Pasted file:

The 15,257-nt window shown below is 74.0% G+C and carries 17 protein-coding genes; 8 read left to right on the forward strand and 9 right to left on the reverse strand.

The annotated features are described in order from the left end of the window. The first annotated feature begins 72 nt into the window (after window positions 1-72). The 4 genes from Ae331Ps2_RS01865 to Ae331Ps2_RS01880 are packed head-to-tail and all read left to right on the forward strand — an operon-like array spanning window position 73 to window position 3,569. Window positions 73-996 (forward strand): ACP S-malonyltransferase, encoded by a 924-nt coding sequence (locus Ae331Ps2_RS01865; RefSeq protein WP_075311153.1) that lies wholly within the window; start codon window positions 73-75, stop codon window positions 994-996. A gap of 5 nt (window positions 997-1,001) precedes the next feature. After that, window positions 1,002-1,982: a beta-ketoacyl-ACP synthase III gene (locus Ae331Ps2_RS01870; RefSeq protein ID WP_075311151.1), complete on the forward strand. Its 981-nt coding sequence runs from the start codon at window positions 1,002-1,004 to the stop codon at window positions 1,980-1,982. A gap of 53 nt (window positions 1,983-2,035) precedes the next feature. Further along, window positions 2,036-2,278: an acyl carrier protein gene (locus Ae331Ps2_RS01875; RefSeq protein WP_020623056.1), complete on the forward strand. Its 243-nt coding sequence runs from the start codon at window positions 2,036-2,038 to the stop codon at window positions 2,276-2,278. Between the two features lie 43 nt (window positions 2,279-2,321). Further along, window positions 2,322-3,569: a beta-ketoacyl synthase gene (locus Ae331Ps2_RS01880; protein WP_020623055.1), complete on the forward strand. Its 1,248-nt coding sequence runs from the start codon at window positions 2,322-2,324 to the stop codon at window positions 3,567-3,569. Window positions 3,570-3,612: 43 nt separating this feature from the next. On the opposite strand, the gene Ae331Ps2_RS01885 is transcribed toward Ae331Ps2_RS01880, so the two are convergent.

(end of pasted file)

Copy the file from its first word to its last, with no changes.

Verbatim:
The 15,257-nt window shown below is 74.0% G+C and carries 17 protein-coding genes; 8 read left to right on the forward strand and 9 right to left on the reverse strand.

The annotated features are described in order from the left end of the window. The first annotated feature begins 72 nt into the window (after window positions 1-72). The 4 genes from Ae331Ps2_RS01865 to Ae331Ps2_RS01880 are packed head-to-tail and all read left to right on the forward strand — an operon-like array spanning window position 73 to window position 3,569. Window positions 73-996 (forward strand): ACP S-malonyltransferase, encoded by a 924-nt coding sequence (locus Ae331Ps2_RS01865; RefSeq protein WP_075311153.1) that lies wholly within the window; start codon window positions 73-75, stop codon window positions 994-996. A gap of 5 nt (window positions 997-1,001) precedes the next feature. After that, window positions 1,002-1,982: a beta-ketoacyl-ACP synthase III gene (locus Ae331Ps2_RS01870; RefSeq protein ID WP_075311151.1), complete on the forward strand. Its 981-nt coding sequence runs from the start codon at window positions 1,002-1,004 to the stop codon at window positions 1,980-1,982. A gap of 53 nt (window positions 1,983-2,035) precedes the next feature. Further along, window positions 2,036-2,278: an acyl carrier protein gene (locus Ae331Ps2_RS01875; RefSeq protein WP_020623056.1), complete on the forward strand. Its 243-nt coding sequence runs from the start codon at window positions 2,036-2,038 to the stop codon at window positions 2,276-2,278. Between the two features lie 43 nt (window positions 2,279-2,321). Further along, window positions 2,322-3,569: a beta-ketoacyl synthase gene (locus Ae331Ps2_RS01880; protein WP_020623055.1), complete on the forward strand. Its 1,248-nt coding sequence runs from the start codon at window positions 2,322-2,324 to the stop codon at window positions 3,567-3,569. Window positions 3,570-3,612: 43 nt separating this feature from the next. On the opposite strand, the gene Ae331Ps2_RS01885 is transcribed toward Ae331Ps2_RS01880, so the two are convergent.